Conditions in Gafsa have only marginally improved, since the deposition of dictator Ben Ali.
Following January's Tunisian revolt, and the installation of interim prime minister, Mohammed Gannouchi, a tent was erected by unemployed workers to press for jobs and other improvements.
Twenty five young men are currently occupying it and blockading the transport of quarried phosphates.
(Appropriately - if not intentionally- their action mirrors that of Sahrawi people, clamouring for social and economic justice, whose protest encampment was viciously destroyed by Moroccan troops).
Last Sunday, 20 February, thousands took to the streets of Tunis, demanding Gannouchi resign.
Eyeless in Gaza?
Now - back to that MAC posting of last week, entitled The Methodical Shooting of Young Boys at Work in Gaza.
We make no apology for referencing it again here. It has everything to do with fulfilling (after food) two other fundamental human rights: the provision of secure housing for Gaza's citizens, and freedom from oppression - specifically that directed against the young.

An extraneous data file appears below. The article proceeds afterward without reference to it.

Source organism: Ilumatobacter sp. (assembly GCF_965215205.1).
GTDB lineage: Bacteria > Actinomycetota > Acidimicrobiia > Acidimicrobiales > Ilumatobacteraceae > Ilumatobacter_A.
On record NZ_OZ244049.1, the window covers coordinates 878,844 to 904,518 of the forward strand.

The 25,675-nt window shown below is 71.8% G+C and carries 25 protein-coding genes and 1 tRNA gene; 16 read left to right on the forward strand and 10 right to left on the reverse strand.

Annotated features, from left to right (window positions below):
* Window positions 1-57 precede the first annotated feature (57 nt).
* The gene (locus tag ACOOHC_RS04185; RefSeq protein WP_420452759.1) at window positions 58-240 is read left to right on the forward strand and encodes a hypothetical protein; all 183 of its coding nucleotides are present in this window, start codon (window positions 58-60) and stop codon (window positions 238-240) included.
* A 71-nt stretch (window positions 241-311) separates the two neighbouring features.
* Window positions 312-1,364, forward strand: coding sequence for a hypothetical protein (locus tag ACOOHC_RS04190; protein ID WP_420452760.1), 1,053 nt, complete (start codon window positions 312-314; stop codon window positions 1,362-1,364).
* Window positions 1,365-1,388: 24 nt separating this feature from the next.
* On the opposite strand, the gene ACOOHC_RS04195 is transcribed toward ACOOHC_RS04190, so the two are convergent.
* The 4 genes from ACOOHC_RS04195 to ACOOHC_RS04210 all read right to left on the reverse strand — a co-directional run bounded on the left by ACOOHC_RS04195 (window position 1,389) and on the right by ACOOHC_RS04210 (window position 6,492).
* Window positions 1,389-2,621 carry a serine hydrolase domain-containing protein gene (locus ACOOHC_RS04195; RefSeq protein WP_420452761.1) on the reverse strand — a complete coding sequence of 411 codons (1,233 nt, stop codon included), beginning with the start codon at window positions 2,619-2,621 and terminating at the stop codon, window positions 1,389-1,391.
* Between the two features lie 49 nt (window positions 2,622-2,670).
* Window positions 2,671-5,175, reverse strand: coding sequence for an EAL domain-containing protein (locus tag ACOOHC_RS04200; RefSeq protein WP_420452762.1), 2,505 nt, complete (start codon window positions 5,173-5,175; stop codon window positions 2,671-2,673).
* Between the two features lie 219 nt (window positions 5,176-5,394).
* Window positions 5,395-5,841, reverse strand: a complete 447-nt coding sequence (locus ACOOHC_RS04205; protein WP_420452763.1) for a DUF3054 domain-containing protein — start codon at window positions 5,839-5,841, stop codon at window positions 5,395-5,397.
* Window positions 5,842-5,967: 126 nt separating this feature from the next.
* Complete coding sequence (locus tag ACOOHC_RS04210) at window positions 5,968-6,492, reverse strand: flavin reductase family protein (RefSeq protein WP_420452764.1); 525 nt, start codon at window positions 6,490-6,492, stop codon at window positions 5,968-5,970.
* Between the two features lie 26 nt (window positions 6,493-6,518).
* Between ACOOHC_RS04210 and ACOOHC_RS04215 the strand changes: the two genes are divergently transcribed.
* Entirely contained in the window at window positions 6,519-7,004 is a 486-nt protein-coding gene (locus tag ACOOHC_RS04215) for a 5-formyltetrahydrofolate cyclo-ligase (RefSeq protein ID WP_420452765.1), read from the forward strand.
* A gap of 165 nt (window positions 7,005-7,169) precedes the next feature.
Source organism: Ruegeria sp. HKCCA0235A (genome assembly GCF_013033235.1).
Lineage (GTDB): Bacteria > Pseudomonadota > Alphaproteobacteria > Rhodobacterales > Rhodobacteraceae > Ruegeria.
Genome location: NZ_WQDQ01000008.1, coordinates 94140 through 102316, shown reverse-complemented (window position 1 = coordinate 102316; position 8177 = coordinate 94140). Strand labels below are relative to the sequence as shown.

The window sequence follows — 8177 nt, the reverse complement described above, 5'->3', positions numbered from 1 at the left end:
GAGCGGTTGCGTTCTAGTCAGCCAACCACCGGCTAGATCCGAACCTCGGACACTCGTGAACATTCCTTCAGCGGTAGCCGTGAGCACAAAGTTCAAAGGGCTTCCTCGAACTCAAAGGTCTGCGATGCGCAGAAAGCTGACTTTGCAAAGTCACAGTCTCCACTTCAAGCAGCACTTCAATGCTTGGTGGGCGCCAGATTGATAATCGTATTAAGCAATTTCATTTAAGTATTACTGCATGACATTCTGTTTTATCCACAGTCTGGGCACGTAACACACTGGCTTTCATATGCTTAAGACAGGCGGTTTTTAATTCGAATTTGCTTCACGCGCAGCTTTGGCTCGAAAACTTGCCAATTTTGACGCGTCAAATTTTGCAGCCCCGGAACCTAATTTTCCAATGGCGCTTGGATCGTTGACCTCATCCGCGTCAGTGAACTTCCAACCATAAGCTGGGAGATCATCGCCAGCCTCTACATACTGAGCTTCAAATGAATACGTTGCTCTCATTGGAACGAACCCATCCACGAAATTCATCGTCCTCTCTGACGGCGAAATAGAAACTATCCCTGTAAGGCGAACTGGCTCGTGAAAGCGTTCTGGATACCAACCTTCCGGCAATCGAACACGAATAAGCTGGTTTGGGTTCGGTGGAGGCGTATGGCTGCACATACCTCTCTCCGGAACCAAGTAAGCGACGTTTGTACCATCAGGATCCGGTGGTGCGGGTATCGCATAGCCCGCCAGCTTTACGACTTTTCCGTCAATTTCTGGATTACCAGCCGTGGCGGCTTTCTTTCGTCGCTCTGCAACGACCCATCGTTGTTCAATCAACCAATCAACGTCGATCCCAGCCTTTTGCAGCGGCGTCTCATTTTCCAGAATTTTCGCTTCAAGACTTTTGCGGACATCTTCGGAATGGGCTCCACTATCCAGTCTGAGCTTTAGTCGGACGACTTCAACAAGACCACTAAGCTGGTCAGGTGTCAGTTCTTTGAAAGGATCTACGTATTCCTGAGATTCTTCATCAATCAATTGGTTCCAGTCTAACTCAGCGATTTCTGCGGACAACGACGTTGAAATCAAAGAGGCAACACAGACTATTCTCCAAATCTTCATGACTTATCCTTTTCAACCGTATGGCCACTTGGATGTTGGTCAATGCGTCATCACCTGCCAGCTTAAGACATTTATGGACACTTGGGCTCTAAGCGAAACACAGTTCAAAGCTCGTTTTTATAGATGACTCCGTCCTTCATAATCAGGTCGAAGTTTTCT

Fortuitously, just a fortnight after that article was prepared for posting (and on the day it appeared on the MAC website) to its credit BBC TV took up this burning issue.
On Monday 14 February, internationally-acclaimed children's author, Michael Morpugo, showed on BBC-1's "Newsnight" filmed footage of an "incident" he recently observed, when on a visit to children on both sides of the Wall imposed by Israel to sequester Palestinian territory.
Morpugo drove home his message further home the following evening, when delivering the prestigious Richard Dimbleby 2011 Lecture at London's St James Palace , broadcast live on the same channel.
Says Morpugo: "I heard the shots, then the screaming, saw the kids running to help their wounded friends. Now I really was outside the comfort zone of fiction. There was blood, his trousers were soaked in it, the bullets were real. I saw the boy close to, saw his agony as the cart rushed by me. Many like him, the doctor told me, ended up maimed for life.